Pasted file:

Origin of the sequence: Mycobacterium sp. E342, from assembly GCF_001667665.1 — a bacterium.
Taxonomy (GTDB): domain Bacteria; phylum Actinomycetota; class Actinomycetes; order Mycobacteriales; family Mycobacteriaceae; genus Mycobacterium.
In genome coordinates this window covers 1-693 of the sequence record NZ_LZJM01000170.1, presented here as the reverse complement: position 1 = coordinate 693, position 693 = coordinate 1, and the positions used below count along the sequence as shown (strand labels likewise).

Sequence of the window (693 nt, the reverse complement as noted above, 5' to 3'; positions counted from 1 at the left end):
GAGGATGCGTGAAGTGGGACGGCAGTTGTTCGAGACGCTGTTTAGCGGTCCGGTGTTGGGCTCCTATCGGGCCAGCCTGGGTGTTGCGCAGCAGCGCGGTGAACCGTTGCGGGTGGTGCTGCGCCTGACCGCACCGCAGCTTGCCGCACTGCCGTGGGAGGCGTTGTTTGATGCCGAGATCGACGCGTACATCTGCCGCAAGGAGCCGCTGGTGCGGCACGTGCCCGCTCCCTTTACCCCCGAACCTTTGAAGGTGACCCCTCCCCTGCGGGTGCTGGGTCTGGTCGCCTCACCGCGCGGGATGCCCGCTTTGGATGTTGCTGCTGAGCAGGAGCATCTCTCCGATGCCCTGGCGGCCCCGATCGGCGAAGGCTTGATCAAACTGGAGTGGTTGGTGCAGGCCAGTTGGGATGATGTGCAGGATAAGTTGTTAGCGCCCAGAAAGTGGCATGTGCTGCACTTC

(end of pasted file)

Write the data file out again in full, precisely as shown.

Origin of the sequence: Mycobacterium sp. E342, from assembly GCF_001667665.1 — a bacterium.
Taxonomy (GTDB): domain Bacteria; phylum Actinomycetota; class Actinomycetes; order Mycobacteriales; family Mycobacteriaceae; genus Mycobacterium.
In genome coordinates this window covers 1-693 of the sequence record NZ_LZJM01000170.1, presented here as the reverse complement: position 1 = coordinate 693, position 693 = coordinate 1, and the positions used below count along the sequence as shown (strand labels likewise).

Sequence of the window (693 nt, the reverse complement as noted above, 5' to 3'; positions counted from 1 at the left end):
GAGGATGCGTGAAGTGGGACGGCAGTTGTTCGAGACGCTGTTTAGCGGTCCGGTGTTGGGCTCCTATCGGGCCAGCCTGGGTGTTGCGCAGCAGCGCGGTGAACCGTTGCGGGTGGTGCTGCGCCTGACCGCACCGCAGCTTGCCGCACTGCCGTGGGAGGCGTTGTTTGATGCCGAGATCGACGCGTACATCTGCCGCAAGGAGCCGCTGGTGCGGCACGTGCCCGCTCCCTTTACCCCCGAACCTTTGAAGGTGACCCCTCCCCTGCGGGTGCTGGGTCTGGTCGCCTCACCGCGCGGGATGCCCGCTTTGGATGTTGCTGCTGAGCAGGAGCATCTCTCCGATGCCCTGGCGGCCCCGATCGGCGAAGGCTTGATCAAACTGGAGTGGTTGGTGCAGGCCAGTTGGGATGATGTGCAGGATAAGTTGTTAGCGCCCAGAAAGTGGCATGTGCTGCACTTC